Is this course any good?



Actually, I am considering getting in the food court stall business. From a quick look I found that the profit on these can be about $30,000 a year, so if a person gets two of them in the same food court (easy to supervise) you can bring in pretty good money and every few years get a new stall ...
You are better off getting a food truck. There was a show that rated the 10 best mobile food trucks out there. The best one I thought was called Sams chowder house. They would do an outdoor clambake with lobster, clams, corn, and red potatoes. The others were serving a custom niche and appearing to make a fortune doing it. There was ice cream, waffles, french food, korean-mexican, pulled pork sandwiches, pastries and donuts. All of them were custom and unique. And all of them were mobile food trucks where they cook the food right there on the spot. The most successful ones looked to be in the downtown areas. One building full of hungry people can result in a profitable venture.
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Interesting idea! Right here in the Philippines where I am currently located the sidewalks of major streets are filled with small food carts. It has been suggested that a really good income here would be own a bunch of them and rent them out at P100 a day, or about $2.50 a day. Keep in mind that I am living in a 1 bedroom apartment that costs P4,0000 a month, or around $120. I was also looking at a 3 bedroom place for around P10,000 a month.
I am still trying to figure out if it's back to civilization or staying here. Currently being located in Manila is not an ideal solution (crowded, noisy, dirty ...), so I am trying to find a better place in the Philippines.
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On Dec 15, 7:07 am, F. George McDuffee <gmcduf...@mcduffee- associates.us> wrote:

Thanks, and all that is stuff to think about. I am in a position where I have enough money that if I stay in the Philippines I am likely to have enough $$ to not work as long a I live a modest lifestyle, which is OK by me. I would likely live pretty well that way even if I had twice as much money. But I like business, so I am looking about for something to do and make money at it.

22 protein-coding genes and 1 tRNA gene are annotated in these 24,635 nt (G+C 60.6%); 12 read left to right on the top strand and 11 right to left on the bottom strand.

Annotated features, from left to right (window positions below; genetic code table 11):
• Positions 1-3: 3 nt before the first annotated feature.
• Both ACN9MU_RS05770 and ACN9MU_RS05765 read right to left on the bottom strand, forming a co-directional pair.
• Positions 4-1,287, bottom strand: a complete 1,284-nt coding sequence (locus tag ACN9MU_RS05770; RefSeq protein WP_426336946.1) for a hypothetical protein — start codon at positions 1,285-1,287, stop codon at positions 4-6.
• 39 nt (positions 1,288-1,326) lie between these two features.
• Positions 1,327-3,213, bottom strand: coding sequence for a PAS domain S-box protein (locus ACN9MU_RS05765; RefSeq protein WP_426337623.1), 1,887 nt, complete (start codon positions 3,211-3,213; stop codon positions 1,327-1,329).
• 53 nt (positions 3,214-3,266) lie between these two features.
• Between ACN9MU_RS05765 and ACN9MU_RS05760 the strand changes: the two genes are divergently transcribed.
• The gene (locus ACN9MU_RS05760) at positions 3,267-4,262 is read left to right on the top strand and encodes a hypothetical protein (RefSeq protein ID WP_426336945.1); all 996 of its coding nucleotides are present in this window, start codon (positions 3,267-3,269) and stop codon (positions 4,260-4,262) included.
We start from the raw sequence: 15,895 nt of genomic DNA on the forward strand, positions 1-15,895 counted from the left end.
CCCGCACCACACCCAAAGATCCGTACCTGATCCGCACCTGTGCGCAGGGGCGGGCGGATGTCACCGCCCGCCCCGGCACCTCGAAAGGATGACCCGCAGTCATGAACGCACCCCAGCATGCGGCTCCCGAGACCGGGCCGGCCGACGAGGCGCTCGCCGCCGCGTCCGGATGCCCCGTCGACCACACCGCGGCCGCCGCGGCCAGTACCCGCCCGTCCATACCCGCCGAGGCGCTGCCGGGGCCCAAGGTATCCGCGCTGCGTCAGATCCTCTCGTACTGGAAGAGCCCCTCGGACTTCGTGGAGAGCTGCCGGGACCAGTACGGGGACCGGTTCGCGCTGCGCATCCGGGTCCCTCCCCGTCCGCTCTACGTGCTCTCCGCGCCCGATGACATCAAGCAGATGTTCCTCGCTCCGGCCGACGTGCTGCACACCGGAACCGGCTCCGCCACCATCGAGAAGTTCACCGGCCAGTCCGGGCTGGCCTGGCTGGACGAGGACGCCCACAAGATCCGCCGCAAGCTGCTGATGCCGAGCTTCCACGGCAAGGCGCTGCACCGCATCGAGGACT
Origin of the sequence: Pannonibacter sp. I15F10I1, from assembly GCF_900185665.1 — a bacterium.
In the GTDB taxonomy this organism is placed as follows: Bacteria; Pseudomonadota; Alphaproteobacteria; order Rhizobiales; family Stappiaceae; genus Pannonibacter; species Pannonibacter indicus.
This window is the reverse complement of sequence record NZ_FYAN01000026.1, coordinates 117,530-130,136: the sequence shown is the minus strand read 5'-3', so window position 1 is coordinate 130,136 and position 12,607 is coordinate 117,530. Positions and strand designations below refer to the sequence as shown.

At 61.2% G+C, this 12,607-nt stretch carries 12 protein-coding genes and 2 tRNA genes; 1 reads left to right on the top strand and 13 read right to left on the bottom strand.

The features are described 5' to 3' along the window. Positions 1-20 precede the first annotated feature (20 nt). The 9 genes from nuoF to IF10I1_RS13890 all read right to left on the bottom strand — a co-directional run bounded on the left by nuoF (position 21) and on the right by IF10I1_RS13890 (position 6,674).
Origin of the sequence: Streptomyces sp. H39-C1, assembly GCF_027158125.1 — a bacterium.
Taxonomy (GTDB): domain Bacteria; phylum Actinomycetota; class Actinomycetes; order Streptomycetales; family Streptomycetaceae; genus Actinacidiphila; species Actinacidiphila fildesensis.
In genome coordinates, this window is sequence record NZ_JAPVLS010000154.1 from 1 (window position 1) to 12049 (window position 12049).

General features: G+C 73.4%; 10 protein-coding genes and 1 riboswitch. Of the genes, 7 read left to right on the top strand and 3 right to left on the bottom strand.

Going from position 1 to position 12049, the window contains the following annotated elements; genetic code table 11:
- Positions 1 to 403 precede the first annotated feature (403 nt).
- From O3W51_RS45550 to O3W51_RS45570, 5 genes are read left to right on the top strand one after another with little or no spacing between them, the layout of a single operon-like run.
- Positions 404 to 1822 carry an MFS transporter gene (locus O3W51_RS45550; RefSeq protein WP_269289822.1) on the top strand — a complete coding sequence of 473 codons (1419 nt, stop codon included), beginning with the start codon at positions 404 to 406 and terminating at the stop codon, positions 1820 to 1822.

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On 12/13/2010 10:29 PM, Bill wrote:

Something that hasn't been mentioned is that an IT expert could be a real help in a small shop where the owner doesn't know a lot about computers, and is running at a major disadvantage because of it. if he reads paper prints and programs the machines on the control, and you could learn CAD/CAM, wire up all the machines to a network and send programs to them from a central computer, he might be able to take on more complex jobs, and run them more efficiently.
Jon
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Jon,
I am not so sure that a 'small' shop can afford to hire a person who can do that. I would think that a small shop may just hire a recent network graduate and work him hard setting up a network as fast as possible and then bring him back to fix stuff when need. The biggest problem I keep seeing is really that most places will have one IT person and expect that person to pick up any skills imaginable. While I enjoyed learning and trying out new stuff the worst part was that I usually was made to implement new stuff that I knew was stupid but was someone's new great idea up to well past the time the great idea was a great big stinker.
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The shops you mention above have pretty much already done gone out of business about 10 years ago..
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